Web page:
As for Canada, GHG emissions grew seven per cent over these nine years, from 526 Mt (megatonnes) to 565 Mt. This reflects 36 per cent growth in energy production, our largest net export. As a result, emissions have increased even though we have reduced intensity by almost 30 per cent.

For an energy-producing country that thrives on robust energy production, the key issue is whether decarbonization will shut down our oil and gas industry by 2050. Many false prophets predict the imminent end of oil. Instead, I like to listen to the science.

Obviously, emissions are best reduced with greater energy efficiency, as efficiency also reduces economic costs. Even though bio-energy and renewables (including hydro and decarbonized biomass) will grow to be a significant part of the energy mix, they won’t be all of it. On average, the modellers see renewables as accounting for just a third of mid-century global supply. Nuclear energy will also be needed, accounting for over five per cent of supply by 2050. As for fossil fuels, they won’t disappear. Far from it: they’ll be 53 per cent of total supply.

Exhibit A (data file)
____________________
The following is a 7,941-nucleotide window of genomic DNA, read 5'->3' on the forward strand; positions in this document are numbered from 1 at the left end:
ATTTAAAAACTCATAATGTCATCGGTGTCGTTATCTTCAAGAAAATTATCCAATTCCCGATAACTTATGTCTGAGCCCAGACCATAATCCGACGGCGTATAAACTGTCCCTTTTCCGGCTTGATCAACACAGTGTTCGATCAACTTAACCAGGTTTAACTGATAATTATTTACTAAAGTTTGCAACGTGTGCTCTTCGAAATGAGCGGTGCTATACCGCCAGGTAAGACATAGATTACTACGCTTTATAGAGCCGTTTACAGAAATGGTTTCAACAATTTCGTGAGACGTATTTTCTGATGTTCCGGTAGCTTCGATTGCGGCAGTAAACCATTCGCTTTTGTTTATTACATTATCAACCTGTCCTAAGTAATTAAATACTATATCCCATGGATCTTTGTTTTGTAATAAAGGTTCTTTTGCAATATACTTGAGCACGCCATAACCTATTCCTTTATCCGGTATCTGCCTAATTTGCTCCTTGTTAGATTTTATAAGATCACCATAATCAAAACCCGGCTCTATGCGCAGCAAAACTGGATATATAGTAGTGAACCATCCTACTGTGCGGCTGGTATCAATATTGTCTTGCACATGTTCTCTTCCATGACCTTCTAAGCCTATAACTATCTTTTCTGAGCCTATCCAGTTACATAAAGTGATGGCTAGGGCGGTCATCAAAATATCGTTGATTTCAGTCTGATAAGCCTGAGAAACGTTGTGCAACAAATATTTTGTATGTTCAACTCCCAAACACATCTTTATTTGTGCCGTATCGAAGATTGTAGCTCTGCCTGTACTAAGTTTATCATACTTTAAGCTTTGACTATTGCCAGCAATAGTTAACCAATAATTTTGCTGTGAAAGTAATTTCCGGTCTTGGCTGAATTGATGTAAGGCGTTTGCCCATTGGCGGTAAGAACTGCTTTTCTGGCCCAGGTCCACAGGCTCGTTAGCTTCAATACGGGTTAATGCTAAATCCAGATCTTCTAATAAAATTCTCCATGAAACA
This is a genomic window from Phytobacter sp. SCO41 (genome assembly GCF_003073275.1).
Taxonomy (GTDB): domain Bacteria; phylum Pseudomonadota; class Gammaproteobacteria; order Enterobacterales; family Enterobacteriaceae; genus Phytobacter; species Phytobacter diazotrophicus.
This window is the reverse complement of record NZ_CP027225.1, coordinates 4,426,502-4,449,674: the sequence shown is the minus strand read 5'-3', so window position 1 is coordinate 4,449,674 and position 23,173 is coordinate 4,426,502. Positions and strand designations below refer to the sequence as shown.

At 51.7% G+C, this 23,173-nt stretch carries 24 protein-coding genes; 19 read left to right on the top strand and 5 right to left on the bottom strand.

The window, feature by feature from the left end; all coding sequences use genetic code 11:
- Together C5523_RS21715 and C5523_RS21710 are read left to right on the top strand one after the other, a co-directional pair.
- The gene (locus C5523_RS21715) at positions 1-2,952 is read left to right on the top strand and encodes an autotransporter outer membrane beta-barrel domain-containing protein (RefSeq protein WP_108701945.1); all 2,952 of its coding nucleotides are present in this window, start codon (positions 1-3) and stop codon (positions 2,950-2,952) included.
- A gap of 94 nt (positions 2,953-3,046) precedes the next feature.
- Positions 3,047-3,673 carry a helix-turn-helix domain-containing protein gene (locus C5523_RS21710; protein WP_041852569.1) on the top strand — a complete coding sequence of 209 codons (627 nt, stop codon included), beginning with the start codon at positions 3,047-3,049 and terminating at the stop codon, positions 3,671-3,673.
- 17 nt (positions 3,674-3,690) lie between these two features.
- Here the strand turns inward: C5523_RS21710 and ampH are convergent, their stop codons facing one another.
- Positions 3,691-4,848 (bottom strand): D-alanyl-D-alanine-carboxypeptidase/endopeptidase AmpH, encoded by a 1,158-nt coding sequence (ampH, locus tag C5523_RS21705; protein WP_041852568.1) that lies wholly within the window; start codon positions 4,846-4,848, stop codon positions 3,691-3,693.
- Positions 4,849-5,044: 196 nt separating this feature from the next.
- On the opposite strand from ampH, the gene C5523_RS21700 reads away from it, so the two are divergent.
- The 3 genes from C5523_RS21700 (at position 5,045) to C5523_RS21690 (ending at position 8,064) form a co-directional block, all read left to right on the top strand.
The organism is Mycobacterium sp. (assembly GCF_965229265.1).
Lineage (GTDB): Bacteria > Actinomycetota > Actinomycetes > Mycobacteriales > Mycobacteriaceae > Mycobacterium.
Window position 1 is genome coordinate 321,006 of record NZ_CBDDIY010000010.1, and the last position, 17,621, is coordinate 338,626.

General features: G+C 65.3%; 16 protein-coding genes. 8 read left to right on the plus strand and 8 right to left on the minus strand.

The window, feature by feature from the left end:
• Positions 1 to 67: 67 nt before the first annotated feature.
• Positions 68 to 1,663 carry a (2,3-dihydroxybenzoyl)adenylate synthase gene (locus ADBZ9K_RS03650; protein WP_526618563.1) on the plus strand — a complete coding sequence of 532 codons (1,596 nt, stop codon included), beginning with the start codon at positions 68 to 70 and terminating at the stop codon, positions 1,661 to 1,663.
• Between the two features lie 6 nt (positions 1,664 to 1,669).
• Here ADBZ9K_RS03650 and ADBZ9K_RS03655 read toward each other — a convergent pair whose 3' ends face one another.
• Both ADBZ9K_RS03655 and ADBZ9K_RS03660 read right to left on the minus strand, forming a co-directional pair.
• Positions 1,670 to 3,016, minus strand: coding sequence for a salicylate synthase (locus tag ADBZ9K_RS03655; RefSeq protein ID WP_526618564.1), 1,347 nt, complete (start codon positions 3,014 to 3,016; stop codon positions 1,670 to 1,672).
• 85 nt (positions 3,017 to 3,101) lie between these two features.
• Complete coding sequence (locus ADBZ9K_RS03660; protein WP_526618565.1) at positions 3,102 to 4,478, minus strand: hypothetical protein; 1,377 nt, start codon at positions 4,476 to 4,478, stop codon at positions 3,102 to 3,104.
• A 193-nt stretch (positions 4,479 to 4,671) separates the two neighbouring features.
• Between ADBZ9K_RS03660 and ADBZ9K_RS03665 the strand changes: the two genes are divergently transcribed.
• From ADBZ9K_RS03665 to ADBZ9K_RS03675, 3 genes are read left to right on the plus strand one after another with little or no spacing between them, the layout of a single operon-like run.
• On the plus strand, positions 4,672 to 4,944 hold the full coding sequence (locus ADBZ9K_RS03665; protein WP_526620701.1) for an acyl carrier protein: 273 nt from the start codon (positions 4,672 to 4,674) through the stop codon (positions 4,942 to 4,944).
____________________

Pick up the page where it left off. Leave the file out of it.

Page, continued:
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petros

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There isnt a mineral shortage. There is a shortage of access to minerals. They've been "greened out of feasibility". Nobody wants to deal with the "social" hassles of building infrastructure, denunding vast swaths of boreal, water use, access to energy etc etc etc.

But if it were State owned...